“People make a mistake, they should have to pay for their mistake,” said Yulay Gafta, also from Albany.
On Facebook, many viewers posted their thoughts on the NewsChannel 13 page. One person said, “No. They gave up that right when convicted. Sorry. This is a very sad Democratic ploy for voters.”
Another wrote, “Dems trying to pick up 35-thousand votes from the criminal element! Good go boys! Cuomo needs to go.”
To the naysayers who say the order is all about votes, Albany County Sheriff Craig Apple says don’t panic just yet. He thinks you won’t see the felons rushing to the polls.
“I think some of the last things they’re looking for is the ability to vote. They’re looking for some stability, a job, whatever to get out there and try to have a sustainable life,” said Apple.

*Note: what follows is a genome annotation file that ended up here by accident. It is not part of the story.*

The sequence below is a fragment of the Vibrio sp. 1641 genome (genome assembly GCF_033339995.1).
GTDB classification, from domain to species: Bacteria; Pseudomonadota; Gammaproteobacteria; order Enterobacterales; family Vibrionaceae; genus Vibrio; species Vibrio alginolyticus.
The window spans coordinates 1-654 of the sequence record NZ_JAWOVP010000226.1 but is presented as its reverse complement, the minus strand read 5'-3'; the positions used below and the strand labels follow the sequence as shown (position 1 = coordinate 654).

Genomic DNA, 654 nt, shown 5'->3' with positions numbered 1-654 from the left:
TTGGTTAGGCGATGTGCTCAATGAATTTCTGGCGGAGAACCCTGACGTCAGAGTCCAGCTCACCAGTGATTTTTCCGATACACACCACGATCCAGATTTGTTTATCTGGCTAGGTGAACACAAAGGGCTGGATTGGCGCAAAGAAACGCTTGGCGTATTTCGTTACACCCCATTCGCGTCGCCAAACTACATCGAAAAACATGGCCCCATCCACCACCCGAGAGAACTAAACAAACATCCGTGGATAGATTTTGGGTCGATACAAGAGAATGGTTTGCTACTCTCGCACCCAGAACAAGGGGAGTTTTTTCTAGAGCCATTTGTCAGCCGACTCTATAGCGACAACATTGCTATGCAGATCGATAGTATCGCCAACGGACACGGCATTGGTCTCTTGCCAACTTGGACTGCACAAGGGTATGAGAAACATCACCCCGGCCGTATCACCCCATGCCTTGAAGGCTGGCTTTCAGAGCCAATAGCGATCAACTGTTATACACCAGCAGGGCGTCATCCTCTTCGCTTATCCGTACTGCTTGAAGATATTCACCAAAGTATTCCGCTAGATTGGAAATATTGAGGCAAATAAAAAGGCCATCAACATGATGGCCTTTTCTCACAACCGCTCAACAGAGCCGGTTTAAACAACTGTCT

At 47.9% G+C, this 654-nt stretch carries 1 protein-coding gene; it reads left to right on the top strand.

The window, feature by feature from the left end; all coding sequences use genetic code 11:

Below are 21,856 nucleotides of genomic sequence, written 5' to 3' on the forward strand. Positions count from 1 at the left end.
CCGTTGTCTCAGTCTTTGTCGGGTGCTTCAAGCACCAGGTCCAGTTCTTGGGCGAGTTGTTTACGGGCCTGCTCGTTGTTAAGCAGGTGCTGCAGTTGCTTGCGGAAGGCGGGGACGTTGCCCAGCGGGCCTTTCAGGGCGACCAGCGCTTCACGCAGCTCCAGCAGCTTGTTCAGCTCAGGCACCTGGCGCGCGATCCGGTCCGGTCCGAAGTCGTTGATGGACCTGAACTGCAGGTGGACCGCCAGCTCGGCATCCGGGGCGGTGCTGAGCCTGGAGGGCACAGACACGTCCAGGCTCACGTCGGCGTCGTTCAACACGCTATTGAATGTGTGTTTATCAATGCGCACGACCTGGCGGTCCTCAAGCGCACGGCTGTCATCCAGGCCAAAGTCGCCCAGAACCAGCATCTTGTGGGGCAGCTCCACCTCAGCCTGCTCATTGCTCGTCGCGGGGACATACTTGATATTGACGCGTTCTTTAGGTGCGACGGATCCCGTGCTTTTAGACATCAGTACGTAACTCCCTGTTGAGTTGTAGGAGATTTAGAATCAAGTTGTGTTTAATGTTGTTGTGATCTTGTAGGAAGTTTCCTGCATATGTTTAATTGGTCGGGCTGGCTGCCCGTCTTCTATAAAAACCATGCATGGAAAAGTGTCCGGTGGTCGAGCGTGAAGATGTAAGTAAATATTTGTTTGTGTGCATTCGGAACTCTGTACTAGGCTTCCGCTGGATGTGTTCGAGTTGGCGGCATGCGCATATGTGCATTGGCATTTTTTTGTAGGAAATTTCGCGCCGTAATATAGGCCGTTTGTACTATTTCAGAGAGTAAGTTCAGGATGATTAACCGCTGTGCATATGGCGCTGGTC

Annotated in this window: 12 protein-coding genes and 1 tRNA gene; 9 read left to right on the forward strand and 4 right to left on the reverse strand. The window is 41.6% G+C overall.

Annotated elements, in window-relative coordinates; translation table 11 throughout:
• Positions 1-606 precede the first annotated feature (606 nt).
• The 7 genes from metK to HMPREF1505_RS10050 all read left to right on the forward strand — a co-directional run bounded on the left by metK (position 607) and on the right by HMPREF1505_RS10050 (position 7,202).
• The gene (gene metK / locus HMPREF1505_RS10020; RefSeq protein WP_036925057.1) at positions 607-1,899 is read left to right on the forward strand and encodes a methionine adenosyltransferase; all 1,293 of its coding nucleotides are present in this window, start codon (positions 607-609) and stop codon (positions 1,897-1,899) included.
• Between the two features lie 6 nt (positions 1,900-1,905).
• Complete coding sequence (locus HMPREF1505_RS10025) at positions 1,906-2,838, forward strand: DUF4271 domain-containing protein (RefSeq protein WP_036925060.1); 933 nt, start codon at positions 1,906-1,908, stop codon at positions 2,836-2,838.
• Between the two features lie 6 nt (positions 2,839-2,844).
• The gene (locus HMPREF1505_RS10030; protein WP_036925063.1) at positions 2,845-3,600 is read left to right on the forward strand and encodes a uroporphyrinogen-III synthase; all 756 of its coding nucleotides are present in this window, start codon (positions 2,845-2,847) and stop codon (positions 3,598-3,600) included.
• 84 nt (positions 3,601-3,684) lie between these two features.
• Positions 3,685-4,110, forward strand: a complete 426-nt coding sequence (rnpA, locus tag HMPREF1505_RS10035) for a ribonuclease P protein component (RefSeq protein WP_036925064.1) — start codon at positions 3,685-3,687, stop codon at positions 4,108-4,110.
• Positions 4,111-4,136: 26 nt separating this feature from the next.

Apple cites current voting trends within the Albany County Jail. On average, about 600 inmates each year still have the right to vote.
“The jail inmate service unit does an awesome job getting it out to everybody that listen, this is your right, you can vote. You can do this because if they’re not convicted, they can still vote and one to two people will ask for an absentee. That’s all,” said Apple.
A big believer in second chances, Apple says he supports the governor’s decision, but feels the issue warranted a little more discussion.
“Let’s not be confused that there are some bad people out there killing people, raping people, stealing from people. I don’t think they’re gonna take the time to go vote,” said Apple.